As a backstory to this project – I am in the phase of my life where bachelorette parties/weddings fill most of my summer weekends. While these parties are more or less, more organized versions of our typical summer weekends, original themes, give-aways, activities get harder to come up with as the summer/years go on.
Enter the “Wolfpack Weekend”. Part of this weekend includes a competition that required us to split the “wolfpack” in two, which we did by colours (easy enough). These sick cut-off tee’s were done in about 2h (all 12!) and then left overnight to dry. You can run with the idea and basically customize to use any clipart or silhouette (or free-hand design, you creative SOB!). We went with wolves. Because we’re a wolfpack (duh). Plus, they have that “my mom made me wear this in the 1990s in a matching sweatsuit” feel)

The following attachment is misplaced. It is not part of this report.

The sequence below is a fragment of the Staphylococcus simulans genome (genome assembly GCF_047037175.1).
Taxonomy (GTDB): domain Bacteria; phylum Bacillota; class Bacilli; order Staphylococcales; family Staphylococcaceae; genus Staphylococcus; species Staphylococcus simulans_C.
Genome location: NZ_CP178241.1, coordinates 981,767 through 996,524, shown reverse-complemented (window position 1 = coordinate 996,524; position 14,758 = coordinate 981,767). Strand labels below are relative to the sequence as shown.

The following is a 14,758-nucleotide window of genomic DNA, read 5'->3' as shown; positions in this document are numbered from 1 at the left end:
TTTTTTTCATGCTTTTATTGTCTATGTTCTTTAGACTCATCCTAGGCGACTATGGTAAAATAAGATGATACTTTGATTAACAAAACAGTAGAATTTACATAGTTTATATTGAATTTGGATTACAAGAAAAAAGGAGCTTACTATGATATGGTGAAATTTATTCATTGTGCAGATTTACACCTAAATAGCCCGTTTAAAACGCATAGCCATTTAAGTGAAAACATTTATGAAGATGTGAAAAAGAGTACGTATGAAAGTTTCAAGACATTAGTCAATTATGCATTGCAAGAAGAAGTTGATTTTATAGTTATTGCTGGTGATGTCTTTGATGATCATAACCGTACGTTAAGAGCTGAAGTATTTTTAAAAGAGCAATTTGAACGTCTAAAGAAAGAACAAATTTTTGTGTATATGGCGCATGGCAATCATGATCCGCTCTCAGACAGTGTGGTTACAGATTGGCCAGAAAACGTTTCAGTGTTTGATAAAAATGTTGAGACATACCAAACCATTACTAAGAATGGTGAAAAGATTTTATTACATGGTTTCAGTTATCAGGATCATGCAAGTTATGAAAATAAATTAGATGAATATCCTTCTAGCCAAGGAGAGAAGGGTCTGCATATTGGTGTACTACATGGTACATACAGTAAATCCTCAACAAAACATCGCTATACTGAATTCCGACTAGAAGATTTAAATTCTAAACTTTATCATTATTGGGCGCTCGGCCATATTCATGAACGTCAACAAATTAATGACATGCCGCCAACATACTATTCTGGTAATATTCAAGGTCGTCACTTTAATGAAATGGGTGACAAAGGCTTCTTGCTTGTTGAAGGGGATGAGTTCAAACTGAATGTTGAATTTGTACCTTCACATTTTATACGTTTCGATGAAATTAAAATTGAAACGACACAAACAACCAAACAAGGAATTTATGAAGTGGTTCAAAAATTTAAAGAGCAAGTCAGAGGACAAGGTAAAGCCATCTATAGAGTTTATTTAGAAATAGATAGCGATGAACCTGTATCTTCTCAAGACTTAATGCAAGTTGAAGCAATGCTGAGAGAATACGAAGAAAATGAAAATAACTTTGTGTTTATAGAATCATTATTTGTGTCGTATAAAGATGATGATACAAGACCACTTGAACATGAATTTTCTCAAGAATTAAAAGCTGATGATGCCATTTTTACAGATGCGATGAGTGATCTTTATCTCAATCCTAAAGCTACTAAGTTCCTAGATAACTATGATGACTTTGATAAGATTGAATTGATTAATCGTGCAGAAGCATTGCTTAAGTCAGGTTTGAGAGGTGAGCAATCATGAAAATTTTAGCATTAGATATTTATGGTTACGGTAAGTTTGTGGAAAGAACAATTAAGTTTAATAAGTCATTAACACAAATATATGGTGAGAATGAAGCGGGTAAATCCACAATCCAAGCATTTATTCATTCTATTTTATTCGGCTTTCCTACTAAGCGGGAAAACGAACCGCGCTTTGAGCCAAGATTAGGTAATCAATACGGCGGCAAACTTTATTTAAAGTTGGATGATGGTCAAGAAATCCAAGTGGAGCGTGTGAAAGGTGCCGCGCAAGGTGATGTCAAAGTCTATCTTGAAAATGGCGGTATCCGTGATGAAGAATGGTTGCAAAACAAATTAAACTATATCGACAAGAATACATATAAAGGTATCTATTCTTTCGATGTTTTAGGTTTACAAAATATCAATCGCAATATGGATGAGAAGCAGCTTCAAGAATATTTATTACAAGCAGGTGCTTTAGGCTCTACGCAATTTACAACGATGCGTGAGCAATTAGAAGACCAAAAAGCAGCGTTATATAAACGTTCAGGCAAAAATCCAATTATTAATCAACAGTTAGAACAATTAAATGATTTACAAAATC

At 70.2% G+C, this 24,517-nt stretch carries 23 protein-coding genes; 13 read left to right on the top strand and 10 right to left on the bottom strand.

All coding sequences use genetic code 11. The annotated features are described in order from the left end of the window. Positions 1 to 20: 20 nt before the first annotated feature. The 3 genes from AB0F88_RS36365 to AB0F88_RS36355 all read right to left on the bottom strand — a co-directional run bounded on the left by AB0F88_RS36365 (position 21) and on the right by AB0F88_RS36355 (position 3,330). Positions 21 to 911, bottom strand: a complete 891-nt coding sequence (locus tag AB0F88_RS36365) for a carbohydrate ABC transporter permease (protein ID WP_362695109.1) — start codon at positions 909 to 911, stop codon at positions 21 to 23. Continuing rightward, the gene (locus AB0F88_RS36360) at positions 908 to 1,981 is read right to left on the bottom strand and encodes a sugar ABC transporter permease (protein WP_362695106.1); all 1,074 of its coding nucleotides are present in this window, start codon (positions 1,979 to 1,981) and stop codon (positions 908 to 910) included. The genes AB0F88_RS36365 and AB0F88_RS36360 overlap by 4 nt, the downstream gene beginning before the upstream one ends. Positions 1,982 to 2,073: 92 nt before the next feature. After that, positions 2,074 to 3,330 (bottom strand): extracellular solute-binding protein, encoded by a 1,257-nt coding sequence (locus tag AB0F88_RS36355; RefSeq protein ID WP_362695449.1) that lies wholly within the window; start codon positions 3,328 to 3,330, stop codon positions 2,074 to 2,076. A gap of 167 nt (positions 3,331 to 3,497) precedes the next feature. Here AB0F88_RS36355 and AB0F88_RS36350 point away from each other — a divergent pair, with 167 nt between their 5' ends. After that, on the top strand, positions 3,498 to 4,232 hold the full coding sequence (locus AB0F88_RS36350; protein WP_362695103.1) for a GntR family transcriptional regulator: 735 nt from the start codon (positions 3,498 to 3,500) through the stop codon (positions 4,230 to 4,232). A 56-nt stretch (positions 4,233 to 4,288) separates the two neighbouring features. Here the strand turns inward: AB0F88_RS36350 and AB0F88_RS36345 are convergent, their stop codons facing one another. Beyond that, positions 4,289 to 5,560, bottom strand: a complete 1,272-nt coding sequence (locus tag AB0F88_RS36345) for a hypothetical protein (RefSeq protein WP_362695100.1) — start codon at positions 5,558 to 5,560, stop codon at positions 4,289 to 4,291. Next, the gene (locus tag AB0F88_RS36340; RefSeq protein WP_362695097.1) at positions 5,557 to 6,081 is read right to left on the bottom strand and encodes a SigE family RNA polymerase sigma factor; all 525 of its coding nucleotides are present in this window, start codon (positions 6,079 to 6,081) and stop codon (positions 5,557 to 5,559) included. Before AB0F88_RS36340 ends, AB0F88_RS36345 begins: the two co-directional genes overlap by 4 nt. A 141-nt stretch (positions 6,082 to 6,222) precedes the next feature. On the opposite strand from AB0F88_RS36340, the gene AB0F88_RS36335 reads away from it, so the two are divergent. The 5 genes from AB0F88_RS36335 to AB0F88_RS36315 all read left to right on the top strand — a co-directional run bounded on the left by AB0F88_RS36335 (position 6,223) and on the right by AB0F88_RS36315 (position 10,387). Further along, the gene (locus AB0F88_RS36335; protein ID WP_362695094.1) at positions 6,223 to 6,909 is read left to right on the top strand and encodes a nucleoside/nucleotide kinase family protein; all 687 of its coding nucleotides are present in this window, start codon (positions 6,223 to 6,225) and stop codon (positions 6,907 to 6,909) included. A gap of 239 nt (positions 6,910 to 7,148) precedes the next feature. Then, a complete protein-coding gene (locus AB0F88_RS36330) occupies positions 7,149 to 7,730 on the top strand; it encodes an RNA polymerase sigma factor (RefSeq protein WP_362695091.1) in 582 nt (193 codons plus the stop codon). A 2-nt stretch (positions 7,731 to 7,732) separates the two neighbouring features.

What you’ll need:
-Fabric spray (Tulip brand in black and neon pack, available at Walmart)
-Newspaper/plastic bag (to protect your floor)
-T-shirt/Tank top/Cut-off muscle T
What you’ll do:
- Find a clip art or silhouette of your desired design. You can free hand this or find one on the Internet. If you go with the Internet version, you can simply print or trace over your screen and then transfer that onto cardboard. Plain paper can work if you only do 1, but if you are using the stencil multiple times, the paint will soak through and it won’t be functional past 1, maybe 2.
The part where you place your stencil will remain white (or whatever colour your fabric is). You can also use the stencil as a stamp and spray the paint on it first, then transfer it onto your fabric (keep in mind, it will be a transfer aka backwards).
- Once you have your stencil ready, place some paper/cardboard/plastic between the layers of your shirt so your spray doesn’t soak through to the back.